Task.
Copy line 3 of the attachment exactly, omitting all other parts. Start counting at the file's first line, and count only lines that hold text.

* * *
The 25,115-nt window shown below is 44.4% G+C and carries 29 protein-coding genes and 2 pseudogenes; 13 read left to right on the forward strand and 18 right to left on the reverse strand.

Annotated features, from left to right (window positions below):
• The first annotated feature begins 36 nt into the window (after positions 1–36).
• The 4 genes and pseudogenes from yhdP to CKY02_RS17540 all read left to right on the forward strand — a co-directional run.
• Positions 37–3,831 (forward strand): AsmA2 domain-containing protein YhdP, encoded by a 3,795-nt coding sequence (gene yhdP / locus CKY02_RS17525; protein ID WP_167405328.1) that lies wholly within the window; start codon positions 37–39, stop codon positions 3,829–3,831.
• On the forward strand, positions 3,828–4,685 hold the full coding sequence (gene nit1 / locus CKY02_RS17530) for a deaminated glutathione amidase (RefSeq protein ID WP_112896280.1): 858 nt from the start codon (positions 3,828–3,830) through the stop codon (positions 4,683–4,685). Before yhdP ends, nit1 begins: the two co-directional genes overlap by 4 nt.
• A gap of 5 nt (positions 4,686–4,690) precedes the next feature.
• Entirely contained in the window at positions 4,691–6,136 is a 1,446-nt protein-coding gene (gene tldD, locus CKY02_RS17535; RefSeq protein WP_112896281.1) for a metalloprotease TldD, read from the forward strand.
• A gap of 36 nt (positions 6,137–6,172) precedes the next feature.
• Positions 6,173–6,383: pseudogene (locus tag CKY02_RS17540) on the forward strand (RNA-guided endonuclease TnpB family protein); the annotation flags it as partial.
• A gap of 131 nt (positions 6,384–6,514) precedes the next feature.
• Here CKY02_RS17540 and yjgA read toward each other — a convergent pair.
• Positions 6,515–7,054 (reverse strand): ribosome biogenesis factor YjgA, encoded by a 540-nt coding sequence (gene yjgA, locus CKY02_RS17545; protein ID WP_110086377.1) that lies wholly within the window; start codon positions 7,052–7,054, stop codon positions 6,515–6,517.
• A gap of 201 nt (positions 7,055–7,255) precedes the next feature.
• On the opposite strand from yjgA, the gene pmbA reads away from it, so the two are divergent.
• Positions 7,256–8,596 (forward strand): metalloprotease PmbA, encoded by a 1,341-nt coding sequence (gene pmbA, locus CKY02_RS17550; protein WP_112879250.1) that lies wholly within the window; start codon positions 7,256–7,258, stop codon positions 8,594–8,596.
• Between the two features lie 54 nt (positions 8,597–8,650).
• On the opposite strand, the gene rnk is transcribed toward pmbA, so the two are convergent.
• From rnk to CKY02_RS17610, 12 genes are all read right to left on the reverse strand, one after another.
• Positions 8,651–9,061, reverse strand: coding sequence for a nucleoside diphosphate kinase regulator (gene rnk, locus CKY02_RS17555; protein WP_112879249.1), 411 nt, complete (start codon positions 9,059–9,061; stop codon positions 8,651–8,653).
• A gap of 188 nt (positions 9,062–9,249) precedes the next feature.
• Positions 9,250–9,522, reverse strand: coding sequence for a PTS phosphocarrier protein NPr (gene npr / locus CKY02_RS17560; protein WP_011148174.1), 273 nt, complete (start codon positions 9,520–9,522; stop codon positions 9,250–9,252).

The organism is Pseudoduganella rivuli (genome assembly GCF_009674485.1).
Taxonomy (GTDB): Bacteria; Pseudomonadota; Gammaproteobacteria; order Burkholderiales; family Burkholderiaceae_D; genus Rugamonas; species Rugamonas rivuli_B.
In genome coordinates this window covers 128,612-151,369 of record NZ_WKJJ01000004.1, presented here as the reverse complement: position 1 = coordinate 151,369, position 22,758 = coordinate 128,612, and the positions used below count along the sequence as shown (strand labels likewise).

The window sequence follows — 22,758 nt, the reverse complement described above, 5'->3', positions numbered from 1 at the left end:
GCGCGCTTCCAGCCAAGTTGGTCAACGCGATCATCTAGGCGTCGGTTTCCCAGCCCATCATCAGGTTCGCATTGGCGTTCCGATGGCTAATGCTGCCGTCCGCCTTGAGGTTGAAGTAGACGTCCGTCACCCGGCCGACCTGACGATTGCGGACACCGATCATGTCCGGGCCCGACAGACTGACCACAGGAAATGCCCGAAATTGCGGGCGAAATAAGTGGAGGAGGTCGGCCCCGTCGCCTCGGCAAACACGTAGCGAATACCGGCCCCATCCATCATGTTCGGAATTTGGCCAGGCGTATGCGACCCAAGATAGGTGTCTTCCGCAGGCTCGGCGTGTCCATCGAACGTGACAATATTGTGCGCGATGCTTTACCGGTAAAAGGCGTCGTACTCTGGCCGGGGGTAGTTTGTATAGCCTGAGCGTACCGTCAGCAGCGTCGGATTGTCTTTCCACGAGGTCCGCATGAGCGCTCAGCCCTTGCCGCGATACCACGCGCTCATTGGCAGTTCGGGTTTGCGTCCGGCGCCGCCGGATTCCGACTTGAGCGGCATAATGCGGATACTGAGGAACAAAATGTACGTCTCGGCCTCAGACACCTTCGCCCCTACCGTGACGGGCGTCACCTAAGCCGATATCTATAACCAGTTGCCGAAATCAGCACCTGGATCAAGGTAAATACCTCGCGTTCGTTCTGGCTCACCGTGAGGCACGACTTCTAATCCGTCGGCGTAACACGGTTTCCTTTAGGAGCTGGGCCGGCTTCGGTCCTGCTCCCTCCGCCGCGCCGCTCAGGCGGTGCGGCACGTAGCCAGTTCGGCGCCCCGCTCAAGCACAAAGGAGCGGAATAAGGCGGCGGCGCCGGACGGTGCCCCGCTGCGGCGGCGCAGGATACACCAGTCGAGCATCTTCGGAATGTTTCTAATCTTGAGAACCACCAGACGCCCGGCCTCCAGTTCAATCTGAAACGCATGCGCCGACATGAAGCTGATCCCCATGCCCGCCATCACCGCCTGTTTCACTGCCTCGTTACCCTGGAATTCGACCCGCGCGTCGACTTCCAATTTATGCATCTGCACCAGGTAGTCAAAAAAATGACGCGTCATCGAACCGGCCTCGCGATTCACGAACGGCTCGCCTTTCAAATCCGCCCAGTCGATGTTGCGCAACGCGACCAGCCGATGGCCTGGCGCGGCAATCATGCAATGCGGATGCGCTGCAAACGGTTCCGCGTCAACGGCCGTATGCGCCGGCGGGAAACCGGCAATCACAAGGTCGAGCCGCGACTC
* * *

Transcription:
• The first annotated feature begins 36 nt into the window (after positions 1–36).